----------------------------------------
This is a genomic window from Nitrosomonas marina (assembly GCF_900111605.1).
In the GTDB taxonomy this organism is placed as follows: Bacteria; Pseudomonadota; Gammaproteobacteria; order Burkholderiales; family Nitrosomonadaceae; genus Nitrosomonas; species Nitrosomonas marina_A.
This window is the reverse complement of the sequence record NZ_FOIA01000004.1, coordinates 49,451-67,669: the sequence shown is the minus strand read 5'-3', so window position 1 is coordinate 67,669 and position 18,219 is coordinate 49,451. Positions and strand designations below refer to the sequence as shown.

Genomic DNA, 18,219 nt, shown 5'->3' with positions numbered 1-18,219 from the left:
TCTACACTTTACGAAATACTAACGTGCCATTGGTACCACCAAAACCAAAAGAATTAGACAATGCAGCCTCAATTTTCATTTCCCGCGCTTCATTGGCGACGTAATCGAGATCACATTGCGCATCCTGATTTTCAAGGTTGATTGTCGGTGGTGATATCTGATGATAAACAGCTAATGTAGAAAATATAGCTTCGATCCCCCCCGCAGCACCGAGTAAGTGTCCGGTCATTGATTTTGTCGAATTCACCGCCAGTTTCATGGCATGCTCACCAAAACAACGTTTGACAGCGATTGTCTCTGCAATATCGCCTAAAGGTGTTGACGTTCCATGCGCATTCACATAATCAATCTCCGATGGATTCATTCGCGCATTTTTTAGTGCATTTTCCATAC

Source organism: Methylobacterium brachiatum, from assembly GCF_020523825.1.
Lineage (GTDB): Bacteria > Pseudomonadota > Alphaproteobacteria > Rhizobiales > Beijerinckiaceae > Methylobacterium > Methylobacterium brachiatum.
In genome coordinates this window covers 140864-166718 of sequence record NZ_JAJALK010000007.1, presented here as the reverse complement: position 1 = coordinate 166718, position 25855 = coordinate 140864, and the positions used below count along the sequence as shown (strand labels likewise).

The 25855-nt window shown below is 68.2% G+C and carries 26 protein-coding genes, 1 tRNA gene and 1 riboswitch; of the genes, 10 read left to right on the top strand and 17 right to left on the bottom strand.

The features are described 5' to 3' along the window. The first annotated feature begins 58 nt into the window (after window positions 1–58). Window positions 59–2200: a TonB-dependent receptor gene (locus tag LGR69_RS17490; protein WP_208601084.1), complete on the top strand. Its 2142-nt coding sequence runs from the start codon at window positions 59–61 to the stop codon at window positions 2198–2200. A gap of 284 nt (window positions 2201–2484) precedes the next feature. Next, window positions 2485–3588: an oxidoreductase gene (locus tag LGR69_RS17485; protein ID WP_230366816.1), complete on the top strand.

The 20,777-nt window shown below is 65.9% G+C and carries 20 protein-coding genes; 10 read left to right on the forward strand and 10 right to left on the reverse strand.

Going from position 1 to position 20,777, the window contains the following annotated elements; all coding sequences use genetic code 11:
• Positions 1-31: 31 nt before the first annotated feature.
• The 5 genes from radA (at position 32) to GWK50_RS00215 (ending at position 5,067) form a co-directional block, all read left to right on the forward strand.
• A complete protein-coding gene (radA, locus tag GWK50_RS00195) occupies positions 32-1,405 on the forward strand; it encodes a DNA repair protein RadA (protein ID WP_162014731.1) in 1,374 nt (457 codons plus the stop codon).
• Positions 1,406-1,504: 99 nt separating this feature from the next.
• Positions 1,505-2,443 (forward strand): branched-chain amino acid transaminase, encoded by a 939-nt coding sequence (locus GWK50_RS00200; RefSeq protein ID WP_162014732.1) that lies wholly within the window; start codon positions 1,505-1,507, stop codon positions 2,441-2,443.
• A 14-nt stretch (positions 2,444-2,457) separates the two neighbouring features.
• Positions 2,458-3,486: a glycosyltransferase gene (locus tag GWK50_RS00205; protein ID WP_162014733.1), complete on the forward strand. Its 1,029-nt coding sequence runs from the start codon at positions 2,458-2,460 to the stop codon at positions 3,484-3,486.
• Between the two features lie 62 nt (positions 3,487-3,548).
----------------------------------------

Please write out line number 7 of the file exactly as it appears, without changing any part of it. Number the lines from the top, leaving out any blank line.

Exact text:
Lineage (GTDB): Bacteria > Pseudomonadota > Alphaproteobacteria > Rhizobiales > Beijerinckiaceae > Methylobacterium > Methylobacterium brachiatum.